Response Cache

Response has methods to simplify the caching process in the browser.

You can use the Cache-Control header to enable the cache for a certain time or negotiate the response through the ETag header:


To set the Cache-Control header, you can use the setCache method passing the number of seconds in the first parameter and in the second pass true for it to be public or false to be private, which is the default .

$response->setCache(60); // static

To not save anything in the cache, use the setNoCache method:

$response->setNoCache(); // static


Through the ETag header it is possible to make the User-Agent cache the contents of the response body by an identifier. This will cause the response to contain a 304 Not Modified status and the message body to be empty, saving data to be transferred.

Likewise, it will avoid mid-air collisions on requests other than the GET or HEAD method:

$response->setAutoEtag(); // static


The library has a class for working with URLs. See how it works:

use Framework\HTTP\URL;

$url = new URL('http://domain.tld:8080/slug?page=1#heading');
echo $url->getScheme(); // http
echo $url->getHost(); // domain.tld:8080
echo $url->getHostname(); // domain.tld
echo $url->getPort(); // 8080
echo $url->getHost(); // foo-bar.com:8080
echo $url->getHost(); // foo-bar.com
echo $url->getPath(); // /slug
echo $url->getQuery(); // page=1
echo $url->getFragment(); // heading


The HTTP library has a class to prevent Cross-Site Request Forgery (CSRF) using the Synchronizer Token Pattern.

We will see below how AntiCSRF works.

We have a file called header.php that will be required by other files because it loads the autoload file, starts the session and instantiates the Request and AntiCSRF objects:

require __DIR__ . '/vendor/autoload.php';

use Framework\HTTP\AntiCSRF;
use Framework\HTTP\Request;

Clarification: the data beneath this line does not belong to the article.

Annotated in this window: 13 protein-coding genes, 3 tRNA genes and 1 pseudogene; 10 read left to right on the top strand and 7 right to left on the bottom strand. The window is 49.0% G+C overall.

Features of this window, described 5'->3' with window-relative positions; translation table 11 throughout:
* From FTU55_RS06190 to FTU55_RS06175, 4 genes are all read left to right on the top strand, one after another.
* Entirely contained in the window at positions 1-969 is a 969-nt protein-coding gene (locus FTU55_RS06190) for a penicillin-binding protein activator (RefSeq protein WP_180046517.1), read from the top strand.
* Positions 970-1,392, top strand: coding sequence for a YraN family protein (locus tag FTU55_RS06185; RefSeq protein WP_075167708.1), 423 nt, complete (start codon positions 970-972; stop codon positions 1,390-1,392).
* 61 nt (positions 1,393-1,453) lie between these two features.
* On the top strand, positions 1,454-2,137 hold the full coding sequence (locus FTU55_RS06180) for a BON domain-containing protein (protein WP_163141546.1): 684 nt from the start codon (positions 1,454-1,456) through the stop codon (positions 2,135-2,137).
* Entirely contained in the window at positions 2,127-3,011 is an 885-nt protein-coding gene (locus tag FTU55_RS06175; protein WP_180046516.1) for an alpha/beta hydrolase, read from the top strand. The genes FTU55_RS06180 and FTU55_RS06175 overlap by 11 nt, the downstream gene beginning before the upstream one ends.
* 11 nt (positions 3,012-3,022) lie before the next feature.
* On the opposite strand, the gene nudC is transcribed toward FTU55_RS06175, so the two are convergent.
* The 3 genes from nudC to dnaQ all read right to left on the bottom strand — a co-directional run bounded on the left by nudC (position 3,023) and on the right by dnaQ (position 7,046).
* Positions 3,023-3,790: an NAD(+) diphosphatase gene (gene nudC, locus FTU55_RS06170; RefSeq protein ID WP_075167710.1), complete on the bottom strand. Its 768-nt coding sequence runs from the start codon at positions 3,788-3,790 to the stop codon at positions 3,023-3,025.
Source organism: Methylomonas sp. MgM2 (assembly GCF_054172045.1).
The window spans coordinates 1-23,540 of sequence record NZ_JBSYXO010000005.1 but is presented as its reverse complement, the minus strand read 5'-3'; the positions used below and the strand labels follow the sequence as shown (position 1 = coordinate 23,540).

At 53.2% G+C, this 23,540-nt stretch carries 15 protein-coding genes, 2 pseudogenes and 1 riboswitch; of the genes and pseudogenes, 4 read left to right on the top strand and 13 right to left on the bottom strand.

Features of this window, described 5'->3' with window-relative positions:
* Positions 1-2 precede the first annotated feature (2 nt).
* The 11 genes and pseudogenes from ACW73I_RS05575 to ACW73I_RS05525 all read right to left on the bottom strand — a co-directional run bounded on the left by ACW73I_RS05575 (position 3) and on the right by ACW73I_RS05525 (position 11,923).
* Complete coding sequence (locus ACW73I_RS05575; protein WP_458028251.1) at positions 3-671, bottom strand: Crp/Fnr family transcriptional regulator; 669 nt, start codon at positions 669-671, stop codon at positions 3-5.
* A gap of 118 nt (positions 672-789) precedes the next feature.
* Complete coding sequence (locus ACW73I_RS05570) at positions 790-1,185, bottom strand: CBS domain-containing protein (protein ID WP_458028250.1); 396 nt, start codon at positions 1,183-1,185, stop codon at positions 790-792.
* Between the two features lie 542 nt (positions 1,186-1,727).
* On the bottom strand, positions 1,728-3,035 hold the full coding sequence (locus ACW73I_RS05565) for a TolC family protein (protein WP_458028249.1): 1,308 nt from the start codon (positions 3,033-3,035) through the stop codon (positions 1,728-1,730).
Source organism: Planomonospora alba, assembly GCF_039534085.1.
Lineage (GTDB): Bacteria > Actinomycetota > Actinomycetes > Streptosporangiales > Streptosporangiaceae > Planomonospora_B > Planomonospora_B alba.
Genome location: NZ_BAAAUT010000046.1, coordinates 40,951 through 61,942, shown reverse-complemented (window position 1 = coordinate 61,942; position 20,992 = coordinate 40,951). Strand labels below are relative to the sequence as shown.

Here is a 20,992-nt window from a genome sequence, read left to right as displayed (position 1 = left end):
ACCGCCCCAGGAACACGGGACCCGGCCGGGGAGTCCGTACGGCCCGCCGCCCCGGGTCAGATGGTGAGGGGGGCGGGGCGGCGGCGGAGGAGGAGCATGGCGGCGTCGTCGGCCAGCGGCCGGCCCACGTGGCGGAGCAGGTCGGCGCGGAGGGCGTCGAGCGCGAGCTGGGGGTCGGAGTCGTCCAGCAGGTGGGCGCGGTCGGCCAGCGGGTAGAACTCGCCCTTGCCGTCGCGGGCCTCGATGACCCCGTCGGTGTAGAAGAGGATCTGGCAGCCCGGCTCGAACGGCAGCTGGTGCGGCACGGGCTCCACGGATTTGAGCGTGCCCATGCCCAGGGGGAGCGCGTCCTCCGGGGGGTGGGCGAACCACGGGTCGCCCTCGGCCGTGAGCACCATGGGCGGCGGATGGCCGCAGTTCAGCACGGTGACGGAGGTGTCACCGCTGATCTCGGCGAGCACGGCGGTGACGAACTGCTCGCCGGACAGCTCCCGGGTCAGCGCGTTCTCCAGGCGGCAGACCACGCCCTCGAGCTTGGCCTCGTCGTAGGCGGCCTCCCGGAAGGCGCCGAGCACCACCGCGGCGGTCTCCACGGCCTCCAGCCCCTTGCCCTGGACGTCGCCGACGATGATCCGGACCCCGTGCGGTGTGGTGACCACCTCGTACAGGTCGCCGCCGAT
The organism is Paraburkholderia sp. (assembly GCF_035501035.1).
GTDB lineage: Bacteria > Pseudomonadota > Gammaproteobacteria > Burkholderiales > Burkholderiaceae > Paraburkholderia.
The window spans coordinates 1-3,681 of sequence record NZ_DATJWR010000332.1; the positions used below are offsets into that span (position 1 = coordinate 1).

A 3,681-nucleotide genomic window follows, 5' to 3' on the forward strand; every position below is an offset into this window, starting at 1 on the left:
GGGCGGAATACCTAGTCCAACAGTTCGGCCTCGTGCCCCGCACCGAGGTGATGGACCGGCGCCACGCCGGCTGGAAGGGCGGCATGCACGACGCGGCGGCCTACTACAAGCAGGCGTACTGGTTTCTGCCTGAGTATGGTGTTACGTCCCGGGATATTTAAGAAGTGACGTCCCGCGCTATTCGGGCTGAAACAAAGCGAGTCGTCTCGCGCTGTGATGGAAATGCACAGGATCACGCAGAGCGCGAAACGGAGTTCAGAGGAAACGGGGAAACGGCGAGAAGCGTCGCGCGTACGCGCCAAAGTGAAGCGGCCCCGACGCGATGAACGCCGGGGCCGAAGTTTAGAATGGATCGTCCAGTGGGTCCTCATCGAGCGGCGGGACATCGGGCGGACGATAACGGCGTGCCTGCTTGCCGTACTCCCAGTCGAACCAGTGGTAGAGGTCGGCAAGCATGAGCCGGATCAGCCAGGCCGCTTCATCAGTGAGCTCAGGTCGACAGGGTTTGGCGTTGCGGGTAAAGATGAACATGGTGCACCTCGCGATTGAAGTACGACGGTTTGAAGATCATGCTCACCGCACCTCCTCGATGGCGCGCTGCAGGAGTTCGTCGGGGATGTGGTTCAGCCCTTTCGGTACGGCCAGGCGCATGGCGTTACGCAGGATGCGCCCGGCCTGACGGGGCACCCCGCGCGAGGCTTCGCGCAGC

$request = new Request();
$antiCsrf = new AntiCSRF($request);

In this example, we have a form in the form.php file. In which there is a call to the $antiCsrf variable that returns the field with the token saved in the session.

The form action takes you to the save.php file using the POST method:

require __DIR__ . '/header.php';
<form action="save.php" method="post">
    <?= $antiCsrf->input() ?>
    <input name="name"/>
    <textarea name="message"></textarea>

Finally, we have the save.php file, where the verification of the token received in the form is performed. If it is invalid, the script will terminate showing that the request is invalid. If valid, it will show that the form message can be saved.

require __DIR__ . '/header.php';

if ( ! $request->isPost() || ! $antiCsrf->verify()) {
    exit ('Request is invalid.');
echo 'OK. Anti-CSRF is valid. You can save the message!';

Note that in this example we validated only the field with the anti-CSRF token and did not validate the other fields. Which can be validated using the Validation Library.


Aplus HTTP Library is an easy-to-use tool for, beginners and experienced, PHP developers.
It is perfect for building, simple and full-featured, HTTP interactions.
The more you use it, the more you will learn.

Did you find something wrong?
Be sure to let us know about it with an issue.
Thank you!